Seattle City Council rejects nuclear power in favor of conservation on July 12, 1976.

  • By David Wilma
  • Posted 12/03/2001
  • Essay 3647

On July 12, 1976, the Seattle City Council votes not to participate in two nuclear power plants and passes five resolutions adopting conservation as a long-term energy strategy. Mayor Wes Uhlman (b. 1935) and Seattle City Light Superintendent Gordon Vickery (1920-1996) want Seattle to purchase a 5 percent share of Washington Public Power Supply System's (WPPSS) Plants 4 and 5, but the council believes this to be too expensive. The council chooses to meet load growth with conservation as recommended in a study titled Energy 1990.

From Ever-increasing Exploitation to Conservation

In the late 1960s, Seattle City Light planned to meet load growth with construction of more hydroelectric dams and with power generated by thermal sources. WPPSS, an agency made up of publicly-owned utilities in the Northwest, launched construction of two nuclear power plants in Hanford and Satsop, Washington. The member utilities were invited to sign up for portions of the power generated in exchange for shares of the cost.

Under Mayor Uhlman, citizens were given a greater role in policy development including energy policy. Energy policy had been entirely in the hands of specialists at City Light. Planners expected that the demand for electricity would continue to double every 10 years as it had done in the past, hence the need for nuclear power. Citizens and consultants argued that growth would slow and that higher rates would slow load growth. In addition, conservation measures, such as insulating homes and amending building codes to include energy efficient materials, would equate building new sources of generation.

The need for a decision on WPPSS 4 and 5 and for a long-term policy came together on July 12, 1976. The council voted down participation in the nuclear plants. Councilman John Miller stated, "The heart of the matter can be stated in two sentences. It costs too much. And we don't need it [additional power]." All the votes against nuclear power were economic and not environmental. Councilman Sam Smith (1922-1995) stated that he also had some doubts about the safety of nuclear power.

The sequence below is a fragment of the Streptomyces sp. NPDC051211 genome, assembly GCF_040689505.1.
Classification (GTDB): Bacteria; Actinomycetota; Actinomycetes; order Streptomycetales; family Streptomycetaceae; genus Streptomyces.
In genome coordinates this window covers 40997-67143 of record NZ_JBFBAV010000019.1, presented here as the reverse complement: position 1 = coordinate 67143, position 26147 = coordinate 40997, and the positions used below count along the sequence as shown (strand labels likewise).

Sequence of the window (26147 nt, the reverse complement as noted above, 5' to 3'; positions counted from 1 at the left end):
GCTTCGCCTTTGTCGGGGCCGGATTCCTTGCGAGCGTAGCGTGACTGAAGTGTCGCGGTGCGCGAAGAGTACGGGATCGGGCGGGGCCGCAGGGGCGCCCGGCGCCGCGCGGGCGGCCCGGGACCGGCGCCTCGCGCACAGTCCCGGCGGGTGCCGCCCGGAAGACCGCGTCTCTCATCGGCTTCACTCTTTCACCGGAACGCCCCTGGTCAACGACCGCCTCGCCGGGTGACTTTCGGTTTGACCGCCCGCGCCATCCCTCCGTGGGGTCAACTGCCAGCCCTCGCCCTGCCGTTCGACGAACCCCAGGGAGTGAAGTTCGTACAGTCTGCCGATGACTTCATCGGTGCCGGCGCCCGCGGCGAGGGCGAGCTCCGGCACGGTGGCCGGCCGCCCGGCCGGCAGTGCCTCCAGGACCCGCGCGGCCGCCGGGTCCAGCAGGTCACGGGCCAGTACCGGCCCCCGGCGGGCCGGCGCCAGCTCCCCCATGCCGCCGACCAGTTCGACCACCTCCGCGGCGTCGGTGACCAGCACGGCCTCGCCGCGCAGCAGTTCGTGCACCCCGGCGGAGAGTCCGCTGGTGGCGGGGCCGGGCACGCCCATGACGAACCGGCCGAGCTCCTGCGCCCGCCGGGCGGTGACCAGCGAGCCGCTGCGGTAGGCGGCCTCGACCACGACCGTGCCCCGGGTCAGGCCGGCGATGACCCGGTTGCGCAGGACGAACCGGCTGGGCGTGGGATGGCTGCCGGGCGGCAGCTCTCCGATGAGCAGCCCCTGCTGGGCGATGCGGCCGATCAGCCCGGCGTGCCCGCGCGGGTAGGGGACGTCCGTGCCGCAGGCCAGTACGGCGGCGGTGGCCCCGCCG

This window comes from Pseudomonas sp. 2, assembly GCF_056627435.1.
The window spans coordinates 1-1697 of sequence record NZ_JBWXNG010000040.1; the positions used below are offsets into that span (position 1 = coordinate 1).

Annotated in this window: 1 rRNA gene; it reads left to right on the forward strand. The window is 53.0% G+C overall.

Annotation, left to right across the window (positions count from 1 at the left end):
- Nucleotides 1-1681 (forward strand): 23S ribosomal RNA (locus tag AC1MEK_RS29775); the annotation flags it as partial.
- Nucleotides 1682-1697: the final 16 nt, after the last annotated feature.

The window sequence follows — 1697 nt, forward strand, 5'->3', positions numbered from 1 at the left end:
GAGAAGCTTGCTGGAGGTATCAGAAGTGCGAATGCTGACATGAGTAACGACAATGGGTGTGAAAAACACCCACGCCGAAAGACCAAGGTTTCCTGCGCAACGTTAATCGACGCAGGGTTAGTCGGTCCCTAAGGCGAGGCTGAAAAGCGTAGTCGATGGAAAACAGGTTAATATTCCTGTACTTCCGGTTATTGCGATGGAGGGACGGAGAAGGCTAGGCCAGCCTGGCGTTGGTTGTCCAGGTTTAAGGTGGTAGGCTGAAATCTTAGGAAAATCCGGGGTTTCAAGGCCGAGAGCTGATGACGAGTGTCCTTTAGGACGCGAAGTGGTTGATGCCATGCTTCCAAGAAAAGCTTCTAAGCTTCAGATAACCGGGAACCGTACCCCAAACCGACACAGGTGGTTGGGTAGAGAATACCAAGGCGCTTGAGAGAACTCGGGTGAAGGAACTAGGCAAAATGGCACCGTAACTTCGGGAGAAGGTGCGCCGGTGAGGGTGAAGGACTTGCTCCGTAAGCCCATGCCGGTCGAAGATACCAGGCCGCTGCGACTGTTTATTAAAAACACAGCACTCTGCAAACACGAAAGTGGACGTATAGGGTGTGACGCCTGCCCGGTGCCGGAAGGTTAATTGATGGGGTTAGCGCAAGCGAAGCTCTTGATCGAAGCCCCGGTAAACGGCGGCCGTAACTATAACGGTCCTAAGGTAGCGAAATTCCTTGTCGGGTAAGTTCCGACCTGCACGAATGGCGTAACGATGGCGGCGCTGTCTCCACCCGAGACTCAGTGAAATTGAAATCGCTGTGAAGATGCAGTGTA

Bum Decision?

Vickery called the vote, a "bum decision." Later, WPPSS would cancel construction of all the plants because of astronomical cost overruns and because the projected load growth did not materialize. The agency defaulted on $2.25 billion in bonds sold for Plants 4 and 5.

At the same time, the council adopted five resolutions making conservation the long-term energy policy in Seattle.



Maura O'Neill, "Energy 1990: An update," (Seattle: City of Seattle, 1978), 1; Wayne Jacobi, "No City Role In N-Plants, Council Says," Seattle Post-Intelligencer, July 14, 1976, p. A-1, A-6; Bob Lane, "City's 'Nay' On N-Power Called A "Bum Decision," The Seattle Times, July 13, 1976, p. A-16.

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